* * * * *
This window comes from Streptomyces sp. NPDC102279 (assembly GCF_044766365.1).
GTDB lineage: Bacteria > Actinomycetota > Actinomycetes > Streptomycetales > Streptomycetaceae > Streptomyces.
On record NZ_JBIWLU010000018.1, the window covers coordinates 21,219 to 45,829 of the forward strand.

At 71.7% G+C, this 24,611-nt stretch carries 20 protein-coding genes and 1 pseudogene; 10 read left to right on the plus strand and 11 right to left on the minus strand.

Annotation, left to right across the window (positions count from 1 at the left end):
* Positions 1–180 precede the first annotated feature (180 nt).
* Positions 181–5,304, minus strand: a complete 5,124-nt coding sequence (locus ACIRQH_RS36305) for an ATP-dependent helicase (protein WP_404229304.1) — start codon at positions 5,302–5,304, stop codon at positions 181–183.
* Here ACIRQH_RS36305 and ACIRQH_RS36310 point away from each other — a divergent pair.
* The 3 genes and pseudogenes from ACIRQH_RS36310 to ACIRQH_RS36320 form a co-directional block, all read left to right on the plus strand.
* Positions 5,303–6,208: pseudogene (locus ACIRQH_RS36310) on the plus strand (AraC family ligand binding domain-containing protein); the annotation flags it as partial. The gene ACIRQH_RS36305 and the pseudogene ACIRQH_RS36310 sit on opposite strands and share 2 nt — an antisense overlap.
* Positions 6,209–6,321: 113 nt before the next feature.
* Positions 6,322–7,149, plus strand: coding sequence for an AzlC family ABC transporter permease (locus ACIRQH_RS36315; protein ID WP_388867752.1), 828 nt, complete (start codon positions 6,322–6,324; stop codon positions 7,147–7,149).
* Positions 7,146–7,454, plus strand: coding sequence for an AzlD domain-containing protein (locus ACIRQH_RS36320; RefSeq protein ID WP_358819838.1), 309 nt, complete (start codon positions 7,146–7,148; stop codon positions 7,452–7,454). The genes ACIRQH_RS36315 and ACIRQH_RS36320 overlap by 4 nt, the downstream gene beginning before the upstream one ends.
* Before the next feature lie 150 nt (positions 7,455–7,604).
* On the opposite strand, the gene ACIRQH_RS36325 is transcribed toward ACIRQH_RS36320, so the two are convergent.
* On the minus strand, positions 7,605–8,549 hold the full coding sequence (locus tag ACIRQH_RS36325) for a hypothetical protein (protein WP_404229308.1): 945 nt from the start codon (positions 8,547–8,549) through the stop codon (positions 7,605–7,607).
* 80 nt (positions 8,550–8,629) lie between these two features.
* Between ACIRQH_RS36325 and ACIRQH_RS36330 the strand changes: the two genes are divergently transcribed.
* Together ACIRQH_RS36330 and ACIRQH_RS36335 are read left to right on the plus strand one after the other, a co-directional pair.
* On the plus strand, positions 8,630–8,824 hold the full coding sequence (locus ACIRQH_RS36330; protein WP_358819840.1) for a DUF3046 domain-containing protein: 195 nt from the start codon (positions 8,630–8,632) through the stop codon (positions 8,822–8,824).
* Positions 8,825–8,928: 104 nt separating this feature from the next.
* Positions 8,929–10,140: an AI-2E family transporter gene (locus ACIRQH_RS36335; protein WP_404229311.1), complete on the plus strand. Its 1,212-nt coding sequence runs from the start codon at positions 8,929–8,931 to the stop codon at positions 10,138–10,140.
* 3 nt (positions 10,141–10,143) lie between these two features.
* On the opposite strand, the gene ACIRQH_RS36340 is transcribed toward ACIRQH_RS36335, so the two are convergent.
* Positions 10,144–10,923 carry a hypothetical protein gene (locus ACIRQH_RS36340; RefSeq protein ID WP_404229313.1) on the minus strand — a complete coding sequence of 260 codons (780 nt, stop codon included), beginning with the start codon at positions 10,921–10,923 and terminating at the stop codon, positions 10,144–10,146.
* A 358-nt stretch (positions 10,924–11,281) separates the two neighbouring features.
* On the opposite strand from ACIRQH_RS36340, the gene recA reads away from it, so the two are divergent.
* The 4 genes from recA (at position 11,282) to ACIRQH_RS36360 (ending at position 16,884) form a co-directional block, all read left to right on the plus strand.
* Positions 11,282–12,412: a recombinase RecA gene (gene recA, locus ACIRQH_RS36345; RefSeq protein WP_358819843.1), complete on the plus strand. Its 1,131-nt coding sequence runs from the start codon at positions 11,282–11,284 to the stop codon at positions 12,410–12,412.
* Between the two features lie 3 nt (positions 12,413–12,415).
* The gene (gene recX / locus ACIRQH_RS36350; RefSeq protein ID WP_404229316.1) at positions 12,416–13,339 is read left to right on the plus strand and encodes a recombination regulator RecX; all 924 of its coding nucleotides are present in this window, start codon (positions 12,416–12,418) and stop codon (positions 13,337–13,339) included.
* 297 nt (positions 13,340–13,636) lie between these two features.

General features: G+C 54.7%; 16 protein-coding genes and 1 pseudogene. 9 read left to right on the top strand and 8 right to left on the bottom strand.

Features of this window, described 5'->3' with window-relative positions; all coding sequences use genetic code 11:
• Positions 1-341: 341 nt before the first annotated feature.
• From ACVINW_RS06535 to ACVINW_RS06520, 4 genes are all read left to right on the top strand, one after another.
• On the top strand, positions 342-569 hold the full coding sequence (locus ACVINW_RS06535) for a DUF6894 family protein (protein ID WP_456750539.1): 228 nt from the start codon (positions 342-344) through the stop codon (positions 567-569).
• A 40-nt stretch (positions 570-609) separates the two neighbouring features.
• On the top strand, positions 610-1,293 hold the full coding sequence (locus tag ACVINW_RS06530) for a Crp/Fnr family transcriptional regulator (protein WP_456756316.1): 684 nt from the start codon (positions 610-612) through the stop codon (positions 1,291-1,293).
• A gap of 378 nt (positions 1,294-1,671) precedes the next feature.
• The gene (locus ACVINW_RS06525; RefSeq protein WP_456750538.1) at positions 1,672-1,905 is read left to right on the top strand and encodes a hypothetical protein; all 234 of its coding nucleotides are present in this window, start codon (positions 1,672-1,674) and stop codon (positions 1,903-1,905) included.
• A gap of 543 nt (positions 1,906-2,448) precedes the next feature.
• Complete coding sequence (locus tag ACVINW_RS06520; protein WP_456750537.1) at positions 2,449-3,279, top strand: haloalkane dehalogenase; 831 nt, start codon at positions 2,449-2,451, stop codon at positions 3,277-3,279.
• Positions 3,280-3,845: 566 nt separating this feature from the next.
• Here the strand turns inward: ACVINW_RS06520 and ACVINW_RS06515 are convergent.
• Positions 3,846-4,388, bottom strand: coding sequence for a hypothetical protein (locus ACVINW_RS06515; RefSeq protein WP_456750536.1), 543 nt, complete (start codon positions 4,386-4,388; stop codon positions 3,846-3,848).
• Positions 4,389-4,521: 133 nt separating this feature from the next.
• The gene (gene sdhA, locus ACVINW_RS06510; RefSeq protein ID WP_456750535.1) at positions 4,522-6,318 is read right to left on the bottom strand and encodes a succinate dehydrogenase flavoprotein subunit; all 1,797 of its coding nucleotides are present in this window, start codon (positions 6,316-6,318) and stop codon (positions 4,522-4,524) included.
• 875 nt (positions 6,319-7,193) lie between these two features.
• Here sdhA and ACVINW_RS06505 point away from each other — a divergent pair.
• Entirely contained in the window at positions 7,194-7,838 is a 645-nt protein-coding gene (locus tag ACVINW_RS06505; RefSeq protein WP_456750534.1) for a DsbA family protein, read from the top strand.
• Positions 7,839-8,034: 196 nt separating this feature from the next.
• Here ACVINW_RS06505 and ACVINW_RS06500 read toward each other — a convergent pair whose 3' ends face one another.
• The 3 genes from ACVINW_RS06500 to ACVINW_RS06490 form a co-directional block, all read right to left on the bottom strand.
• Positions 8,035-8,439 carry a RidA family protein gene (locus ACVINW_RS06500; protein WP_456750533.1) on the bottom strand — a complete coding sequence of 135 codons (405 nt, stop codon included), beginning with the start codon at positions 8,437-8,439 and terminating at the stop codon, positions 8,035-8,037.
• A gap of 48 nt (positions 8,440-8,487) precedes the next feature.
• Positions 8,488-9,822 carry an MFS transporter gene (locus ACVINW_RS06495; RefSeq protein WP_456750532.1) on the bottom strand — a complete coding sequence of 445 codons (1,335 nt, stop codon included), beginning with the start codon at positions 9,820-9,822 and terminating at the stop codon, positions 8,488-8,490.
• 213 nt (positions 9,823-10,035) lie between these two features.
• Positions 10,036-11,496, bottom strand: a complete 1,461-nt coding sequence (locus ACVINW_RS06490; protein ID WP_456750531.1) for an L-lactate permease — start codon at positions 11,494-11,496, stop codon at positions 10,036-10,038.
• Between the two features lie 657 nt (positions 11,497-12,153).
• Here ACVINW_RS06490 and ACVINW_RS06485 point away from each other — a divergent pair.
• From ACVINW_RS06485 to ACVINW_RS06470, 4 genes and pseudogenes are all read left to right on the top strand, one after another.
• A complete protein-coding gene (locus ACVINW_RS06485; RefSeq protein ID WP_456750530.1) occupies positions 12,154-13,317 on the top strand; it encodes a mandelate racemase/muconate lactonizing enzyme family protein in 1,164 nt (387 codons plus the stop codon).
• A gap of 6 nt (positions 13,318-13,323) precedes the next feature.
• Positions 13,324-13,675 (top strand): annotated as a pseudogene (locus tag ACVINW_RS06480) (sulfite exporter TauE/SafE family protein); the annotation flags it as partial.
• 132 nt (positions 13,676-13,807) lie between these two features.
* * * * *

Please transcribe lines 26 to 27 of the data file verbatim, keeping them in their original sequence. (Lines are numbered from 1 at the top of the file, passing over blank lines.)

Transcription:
* A 358-nt stretch (positions 10,924–11,281) separates the two neighbouring features.
* On the opposite strand from ACIRQH_RS36340, the gene recA reads away from it, so the two are divergent.